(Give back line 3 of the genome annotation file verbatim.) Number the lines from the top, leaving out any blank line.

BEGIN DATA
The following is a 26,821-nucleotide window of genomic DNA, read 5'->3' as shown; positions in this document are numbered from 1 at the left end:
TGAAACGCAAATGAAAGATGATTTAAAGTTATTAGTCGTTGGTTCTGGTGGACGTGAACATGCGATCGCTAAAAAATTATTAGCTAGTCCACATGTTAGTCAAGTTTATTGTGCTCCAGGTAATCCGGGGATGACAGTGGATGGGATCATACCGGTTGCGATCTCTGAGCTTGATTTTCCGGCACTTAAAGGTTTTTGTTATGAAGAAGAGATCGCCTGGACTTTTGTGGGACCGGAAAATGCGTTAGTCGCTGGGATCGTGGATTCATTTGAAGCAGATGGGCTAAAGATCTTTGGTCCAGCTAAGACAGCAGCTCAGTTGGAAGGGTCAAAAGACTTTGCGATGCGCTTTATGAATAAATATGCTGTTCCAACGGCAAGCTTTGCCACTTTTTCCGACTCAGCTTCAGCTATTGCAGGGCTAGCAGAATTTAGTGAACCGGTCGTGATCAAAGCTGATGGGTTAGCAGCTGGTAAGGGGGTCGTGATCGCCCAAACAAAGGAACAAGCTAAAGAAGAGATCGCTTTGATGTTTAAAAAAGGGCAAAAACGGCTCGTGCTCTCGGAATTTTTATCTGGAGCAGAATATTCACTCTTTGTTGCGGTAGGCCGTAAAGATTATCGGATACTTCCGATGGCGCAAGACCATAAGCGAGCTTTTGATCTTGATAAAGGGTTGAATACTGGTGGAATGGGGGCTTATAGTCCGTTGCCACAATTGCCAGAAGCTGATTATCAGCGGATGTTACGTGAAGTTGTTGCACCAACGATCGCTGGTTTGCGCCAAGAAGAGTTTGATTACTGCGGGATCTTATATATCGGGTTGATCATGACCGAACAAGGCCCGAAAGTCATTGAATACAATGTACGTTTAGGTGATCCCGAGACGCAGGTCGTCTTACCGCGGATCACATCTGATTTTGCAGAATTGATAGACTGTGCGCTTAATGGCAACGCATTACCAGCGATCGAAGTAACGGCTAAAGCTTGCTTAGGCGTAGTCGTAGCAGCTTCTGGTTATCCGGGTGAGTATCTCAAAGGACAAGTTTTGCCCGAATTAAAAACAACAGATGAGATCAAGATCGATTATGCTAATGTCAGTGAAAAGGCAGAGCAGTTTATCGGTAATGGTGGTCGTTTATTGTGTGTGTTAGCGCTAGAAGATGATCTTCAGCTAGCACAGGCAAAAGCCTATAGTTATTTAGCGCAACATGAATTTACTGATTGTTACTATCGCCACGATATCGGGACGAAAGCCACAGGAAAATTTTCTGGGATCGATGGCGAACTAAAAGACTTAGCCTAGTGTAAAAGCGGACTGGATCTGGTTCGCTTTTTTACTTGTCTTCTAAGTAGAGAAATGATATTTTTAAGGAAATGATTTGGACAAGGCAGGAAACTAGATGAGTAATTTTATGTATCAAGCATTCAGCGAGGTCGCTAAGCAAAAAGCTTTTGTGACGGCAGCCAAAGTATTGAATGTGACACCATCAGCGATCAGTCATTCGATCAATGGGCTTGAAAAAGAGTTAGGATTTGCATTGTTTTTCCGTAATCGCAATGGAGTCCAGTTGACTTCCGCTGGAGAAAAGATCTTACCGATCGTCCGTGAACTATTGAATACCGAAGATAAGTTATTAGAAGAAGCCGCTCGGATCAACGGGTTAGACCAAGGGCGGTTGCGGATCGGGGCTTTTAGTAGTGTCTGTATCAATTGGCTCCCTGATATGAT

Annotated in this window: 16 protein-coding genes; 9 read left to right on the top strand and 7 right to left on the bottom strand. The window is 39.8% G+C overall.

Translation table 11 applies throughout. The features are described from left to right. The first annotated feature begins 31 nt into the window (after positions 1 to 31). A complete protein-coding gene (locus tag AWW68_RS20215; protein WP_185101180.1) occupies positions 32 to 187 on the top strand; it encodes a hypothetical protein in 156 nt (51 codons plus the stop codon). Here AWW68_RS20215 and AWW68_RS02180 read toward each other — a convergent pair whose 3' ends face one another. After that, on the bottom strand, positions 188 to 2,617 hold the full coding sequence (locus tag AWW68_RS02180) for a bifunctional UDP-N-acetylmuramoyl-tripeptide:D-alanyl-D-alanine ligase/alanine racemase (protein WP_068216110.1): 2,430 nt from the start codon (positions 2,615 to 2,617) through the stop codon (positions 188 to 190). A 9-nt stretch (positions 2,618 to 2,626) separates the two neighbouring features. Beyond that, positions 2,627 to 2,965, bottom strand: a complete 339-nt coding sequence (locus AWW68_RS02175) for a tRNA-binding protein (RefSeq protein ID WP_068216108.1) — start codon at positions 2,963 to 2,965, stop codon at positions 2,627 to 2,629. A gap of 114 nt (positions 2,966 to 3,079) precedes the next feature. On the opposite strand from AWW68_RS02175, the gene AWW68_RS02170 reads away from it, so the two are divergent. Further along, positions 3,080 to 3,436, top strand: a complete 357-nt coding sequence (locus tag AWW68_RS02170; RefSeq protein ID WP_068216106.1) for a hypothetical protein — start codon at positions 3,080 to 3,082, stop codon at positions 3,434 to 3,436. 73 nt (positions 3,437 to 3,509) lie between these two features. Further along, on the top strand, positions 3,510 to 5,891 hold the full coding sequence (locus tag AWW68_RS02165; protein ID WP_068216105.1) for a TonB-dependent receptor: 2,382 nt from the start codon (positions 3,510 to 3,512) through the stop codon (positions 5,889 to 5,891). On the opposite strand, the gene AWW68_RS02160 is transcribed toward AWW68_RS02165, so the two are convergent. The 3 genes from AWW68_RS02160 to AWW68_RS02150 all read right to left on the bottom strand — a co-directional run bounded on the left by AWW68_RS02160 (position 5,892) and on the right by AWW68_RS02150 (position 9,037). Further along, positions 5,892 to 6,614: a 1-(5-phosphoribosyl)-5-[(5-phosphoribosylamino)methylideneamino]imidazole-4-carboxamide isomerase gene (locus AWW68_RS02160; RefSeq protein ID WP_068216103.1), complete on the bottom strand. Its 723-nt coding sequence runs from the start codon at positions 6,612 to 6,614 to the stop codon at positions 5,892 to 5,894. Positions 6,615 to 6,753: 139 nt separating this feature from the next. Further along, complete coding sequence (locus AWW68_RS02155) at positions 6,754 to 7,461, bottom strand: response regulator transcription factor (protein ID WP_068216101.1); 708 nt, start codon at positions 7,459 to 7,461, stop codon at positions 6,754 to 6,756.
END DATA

Annotated in this window: 16 protein-coding genes; 9 read left to right on the top strand and 7 right to left on the bottom strand. The window is 39.8% G+C overall.